The data channel is used for communicating information from the mobile tracking units to the stationary master tracking unit. The information from the mobile tracking units to the stationary master tracking unit includes position reports, request to network with the stationary master tracking unit, preassigned data reporting and alarm sensor reports. The preferred mode of access to the data channel by the mobile tracking units is through random access. The protocol used the standard Aloha protocol as described by N. Abramson, "The Aloha System: Another Alternative for Computer Communications", Proceedings of the Fall Joint Compute Conference AFIPS Conference 37, 1970. Different PN sequences can be used by different mobile tracking units to further reduce the probability of message collisions. Acknowledgements are received by the mobile tracking units on the signalling channel. If a mobile tracking unit fails to receive an acknowledgement from the stationary master tracking unit within a predetermined time interval, it pauses for a random interval and then retransmits the data. The maximum number of transmit retries is limited. The format of the packets from mobile tracking units on the data channel is shown below: ##STR2## In the format above, MOBILE ID is the address of the source mobile tracking unit.
The process which a mobile tracking unit undergoes to join a network with a stationary master tracking unit is illustrated in FIG. 5. The process assumes that the mobile tracking unit is stationary and in the autonomous mode. In this mode, the mobile tracking unit is programmed to search for the signaling channels sequentially every four hours. Thus, when four hours has passed, as determined at step 501, a search is made of the signalling channels at step 502. A test is made at decision step 503 for each signalling channel searched for detection of energy. If energy is detected for any channel, a flag is set to indicate that energy has been detected for at least one channel. However, if energy is not detected for a channel and the flag is not set, a test is made at decision step 504 to determine if there are more channels to be searched. If so, the process loops back to step 502 to search the other channels. If after searching all channels, no channel with energy is detected (i.e., the flag has not been set), the time period is reset at step 505 before the mobile tracking unit goes into standby, or "sleep" mode until the next four hour period passes. On detecting energy in a signalling channel, the mobile tracking unit records the energy level at step 506. Then a test is made at decision step 507 to determine whether them are more channels to be searched. If so, the process loops back to step 502. Once energy has been detected in a channel, the flag is set so that this loop is repeated for each subsequent channel even though no energy is detected for a subsequent channel, in which event the energy level detected is simply entered as a null.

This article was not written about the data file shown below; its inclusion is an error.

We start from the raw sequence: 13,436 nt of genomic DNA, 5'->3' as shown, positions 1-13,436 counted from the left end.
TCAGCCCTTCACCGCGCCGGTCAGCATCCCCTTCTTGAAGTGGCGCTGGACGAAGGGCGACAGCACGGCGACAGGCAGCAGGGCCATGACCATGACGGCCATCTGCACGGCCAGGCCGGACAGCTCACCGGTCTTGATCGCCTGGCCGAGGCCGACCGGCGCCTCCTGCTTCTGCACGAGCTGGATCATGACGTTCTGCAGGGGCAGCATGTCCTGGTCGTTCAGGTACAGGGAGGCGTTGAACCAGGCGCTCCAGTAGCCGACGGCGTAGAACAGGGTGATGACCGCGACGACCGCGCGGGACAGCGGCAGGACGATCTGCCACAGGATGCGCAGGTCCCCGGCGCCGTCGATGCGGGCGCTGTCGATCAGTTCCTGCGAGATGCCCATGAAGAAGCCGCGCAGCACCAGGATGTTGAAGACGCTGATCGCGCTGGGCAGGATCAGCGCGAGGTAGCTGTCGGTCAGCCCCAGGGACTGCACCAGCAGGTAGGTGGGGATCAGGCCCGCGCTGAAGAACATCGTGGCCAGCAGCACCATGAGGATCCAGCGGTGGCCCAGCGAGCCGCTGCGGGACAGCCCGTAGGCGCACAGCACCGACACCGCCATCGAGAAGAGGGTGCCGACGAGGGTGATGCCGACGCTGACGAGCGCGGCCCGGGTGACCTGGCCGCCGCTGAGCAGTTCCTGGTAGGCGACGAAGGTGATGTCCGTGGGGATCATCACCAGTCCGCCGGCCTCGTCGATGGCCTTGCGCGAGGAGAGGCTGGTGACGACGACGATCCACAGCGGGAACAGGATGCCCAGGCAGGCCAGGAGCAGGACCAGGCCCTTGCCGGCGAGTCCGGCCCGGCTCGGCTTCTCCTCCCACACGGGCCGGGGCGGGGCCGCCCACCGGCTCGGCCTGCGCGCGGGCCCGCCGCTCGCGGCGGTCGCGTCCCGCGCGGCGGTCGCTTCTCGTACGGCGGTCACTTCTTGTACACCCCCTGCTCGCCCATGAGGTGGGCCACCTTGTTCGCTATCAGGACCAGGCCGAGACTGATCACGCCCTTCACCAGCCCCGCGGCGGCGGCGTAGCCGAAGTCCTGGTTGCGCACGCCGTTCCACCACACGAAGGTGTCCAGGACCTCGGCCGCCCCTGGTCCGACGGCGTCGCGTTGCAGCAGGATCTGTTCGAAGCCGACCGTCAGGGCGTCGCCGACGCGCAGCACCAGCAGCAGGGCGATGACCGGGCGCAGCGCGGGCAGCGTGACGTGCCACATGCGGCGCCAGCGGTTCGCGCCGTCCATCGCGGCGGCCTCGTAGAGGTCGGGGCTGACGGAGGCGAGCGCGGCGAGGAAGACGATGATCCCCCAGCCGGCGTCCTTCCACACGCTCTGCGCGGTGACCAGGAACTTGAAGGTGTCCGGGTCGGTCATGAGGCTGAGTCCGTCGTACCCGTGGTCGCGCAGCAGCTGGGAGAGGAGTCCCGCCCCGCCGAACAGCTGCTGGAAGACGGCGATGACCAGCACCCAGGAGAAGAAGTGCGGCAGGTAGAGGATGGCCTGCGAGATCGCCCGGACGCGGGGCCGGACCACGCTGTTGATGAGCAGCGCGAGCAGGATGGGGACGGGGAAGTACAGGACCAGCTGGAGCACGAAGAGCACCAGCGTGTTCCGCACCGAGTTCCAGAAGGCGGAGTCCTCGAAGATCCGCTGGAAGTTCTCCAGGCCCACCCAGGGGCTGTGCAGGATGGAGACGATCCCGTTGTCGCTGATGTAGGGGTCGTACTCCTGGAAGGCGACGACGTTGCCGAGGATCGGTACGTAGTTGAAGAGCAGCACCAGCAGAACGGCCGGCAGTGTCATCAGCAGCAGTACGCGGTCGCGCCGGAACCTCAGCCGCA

When all the channels have been searched, the mobile tracking unit selects the stationary master tracking unit corresponding to the signalling channel on which it detects the maximum energy at step 508. The mobile tracking unit pauses for a random amount of time at step 509 before it transmits a message to the stationary master tracking unit requesting to join the network at step 510. In the message, the mobile tracking unit may also include its current GPS position. The mobile tracking unit then monitors for a predetermined time, the forward signalling channel for an acknowledgement at decision step 511. If no acknowledgement is received on the forward signalling channel, the mobile tracking unit retries three times at random intervals, as indicated at decision step 512 and step 513. If the mobile tracking unit still does not receive an acknowledgement, it stays in the autonomous mode, and the process loops back to step 505 before the mobile tracking unit goes back into its standby or "sleep" mode. If the mobile tracking unit receives an acknowledgement, it changes its mode to networked at step 514. In the networked mode, a mobile tracking unit sends a message to the stationary master tracking unit at least once every four hours.